Here are a few tips about antique trunk refurbishing. These are just a few things that will make your life easier and help make your trunk look that much better. If you have not read our How to Restore an Antique Trunk Guide you may want to start there first before reading this.
Antique trunk refinishing tips & tricks
- When you are removing the paper from the inside of your trunk you may want to use a 75%/25% mix of water (75%) and white vinegar (25%) to help break down the musty smells. Vinegar will also help break down the glue a bit faster than just plain water.
- Pulling out the nails to replace the leather handles can be difficult. If you cannot get the nails to pull out use a pair of snips to cut the bent portion of the nail off from the inside of the trunk. A Dremel Tool with a thin cut off wheel also works very well for this.
- Rust removal can be difficult on some antique trunk refurbishing projects depending on the severity of the rust. Sometime a wire brush will not be enough to get all the rust off. Another good method for rust removal is to use wet sand paper. Sand well then wipe rust away with a rag and repeat until the rust is gone. Prime as soon as possible.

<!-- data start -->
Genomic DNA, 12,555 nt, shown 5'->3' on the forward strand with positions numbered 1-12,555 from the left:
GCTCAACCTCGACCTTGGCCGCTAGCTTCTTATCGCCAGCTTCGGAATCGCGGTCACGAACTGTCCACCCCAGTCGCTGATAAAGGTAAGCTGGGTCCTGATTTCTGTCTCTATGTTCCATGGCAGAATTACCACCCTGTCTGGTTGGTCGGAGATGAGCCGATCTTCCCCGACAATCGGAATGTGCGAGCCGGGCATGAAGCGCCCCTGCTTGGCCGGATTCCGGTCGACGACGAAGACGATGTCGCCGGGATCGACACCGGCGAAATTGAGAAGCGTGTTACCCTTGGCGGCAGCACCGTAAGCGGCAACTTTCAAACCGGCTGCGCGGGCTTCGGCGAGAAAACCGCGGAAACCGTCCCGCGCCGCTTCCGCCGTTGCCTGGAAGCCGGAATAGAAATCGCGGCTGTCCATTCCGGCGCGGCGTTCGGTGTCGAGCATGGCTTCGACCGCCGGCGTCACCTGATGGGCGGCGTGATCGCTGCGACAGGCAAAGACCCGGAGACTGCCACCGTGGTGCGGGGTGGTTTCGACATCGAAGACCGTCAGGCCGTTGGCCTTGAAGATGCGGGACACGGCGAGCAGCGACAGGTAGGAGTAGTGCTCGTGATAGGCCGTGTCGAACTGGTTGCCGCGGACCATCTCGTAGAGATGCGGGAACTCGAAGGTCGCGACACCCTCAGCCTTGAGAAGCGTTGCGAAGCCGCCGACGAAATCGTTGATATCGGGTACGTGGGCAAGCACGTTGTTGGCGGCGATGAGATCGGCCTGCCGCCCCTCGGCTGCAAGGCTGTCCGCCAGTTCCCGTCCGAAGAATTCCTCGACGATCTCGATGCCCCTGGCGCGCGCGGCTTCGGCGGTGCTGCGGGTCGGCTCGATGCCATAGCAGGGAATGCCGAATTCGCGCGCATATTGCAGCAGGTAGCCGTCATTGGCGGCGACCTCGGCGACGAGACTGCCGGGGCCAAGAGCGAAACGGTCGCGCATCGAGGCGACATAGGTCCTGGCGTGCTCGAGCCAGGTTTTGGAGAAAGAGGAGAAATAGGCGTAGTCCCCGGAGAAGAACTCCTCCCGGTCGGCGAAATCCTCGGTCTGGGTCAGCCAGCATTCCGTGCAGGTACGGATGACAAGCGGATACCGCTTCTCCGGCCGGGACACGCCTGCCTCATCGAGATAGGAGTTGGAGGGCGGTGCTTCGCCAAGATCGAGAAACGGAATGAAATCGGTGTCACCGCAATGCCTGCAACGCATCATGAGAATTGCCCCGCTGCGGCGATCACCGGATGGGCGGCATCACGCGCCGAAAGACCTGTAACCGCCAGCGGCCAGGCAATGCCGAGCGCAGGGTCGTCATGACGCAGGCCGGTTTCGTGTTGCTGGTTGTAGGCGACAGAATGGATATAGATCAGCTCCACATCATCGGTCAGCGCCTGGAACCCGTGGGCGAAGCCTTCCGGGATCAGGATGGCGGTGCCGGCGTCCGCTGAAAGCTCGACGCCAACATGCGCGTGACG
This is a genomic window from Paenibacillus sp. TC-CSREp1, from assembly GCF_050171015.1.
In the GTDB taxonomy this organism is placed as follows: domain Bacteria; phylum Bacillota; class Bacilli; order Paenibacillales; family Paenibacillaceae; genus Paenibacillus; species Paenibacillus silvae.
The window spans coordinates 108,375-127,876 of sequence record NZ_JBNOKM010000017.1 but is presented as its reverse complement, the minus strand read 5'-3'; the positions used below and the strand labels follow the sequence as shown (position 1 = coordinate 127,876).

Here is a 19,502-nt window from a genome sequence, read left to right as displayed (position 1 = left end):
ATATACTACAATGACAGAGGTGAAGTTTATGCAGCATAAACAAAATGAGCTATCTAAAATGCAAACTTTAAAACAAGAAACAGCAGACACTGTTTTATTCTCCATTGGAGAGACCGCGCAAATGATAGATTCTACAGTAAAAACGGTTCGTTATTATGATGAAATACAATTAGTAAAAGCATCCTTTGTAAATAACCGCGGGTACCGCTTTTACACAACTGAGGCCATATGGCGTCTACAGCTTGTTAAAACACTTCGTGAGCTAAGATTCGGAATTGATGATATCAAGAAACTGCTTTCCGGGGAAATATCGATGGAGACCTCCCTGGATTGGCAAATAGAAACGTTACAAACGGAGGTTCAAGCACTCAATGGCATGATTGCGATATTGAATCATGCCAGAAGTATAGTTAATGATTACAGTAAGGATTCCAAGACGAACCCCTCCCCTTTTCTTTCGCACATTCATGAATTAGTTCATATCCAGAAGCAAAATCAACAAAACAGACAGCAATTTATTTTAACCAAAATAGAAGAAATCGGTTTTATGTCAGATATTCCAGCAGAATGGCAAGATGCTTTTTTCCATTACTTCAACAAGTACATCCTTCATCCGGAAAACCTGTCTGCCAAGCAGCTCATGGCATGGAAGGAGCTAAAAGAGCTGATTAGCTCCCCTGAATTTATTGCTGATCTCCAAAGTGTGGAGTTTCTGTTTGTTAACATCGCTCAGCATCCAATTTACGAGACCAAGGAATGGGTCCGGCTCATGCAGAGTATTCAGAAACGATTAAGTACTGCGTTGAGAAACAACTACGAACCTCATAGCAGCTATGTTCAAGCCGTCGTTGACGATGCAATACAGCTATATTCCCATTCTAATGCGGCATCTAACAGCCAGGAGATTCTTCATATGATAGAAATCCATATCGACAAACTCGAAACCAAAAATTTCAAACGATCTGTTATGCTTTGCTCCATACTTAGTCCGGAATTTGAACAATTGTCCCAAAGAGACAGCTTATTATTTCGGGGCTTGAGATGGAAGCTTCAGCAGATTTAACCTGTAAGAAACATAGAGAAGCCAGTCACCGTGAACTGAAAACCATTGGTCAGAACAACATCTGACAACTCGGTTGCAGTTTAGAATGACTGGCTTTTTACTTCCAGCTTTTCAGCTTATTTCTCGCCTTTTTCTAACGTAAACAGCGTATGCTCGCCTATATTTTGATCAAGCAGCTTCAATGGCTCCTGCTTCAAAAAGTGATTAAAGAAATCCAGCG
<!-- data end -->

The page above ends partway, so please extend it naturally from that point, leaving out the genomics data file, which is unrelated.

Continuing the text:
- When painting your trunk remember that drying times are very important. Always read the instructions that are included with the paint.
- I highly recommended Waterlox Original Medium Sheen finish for use on all exposed wood on your antique trunk. I do not recommend any other Waterlox products than the Waterlox Original.
- If you are leaving the inside of your trunk in bare wood you may also use Waterlox Original on the inside. Polyurethane is also another option for the inside of your old trunk.
- You can use Polyurethane on the outside of your trunk buy it will not condition the wood like Waterlox Original will. The wood is very dry and will greatly benefit from the Tung Oil in the Waterlox Original.
- The quality of the paint job will depend on how clean and rust free you can get your old trunk. Prep work is what makes a good paint job.
- Stripping paint from old antique trunks can be a messy difficult job especially when working in very hot weather because the stripper evaporates at a very high rate. This can be mitigated by applying the stripper and then laying sheets of wax paper on top of the stripper that you applied to the trunk. This “seals in” the stripper in order to keep it from evaporating.
- Do not use any type of wire brush on the wood. It can leave black streaks at best and rip away the wood at worst.
- Make sure to clean and paint the bottom of your trunk. Often people ignore this side when refurbishing antique trunks and end up with rust stains on their carpet.
Antique trunk refurbishing can and will most likely will be a time consuming project but also be very rewarding. The best tip I can give you is to take your time and do everything right the first time.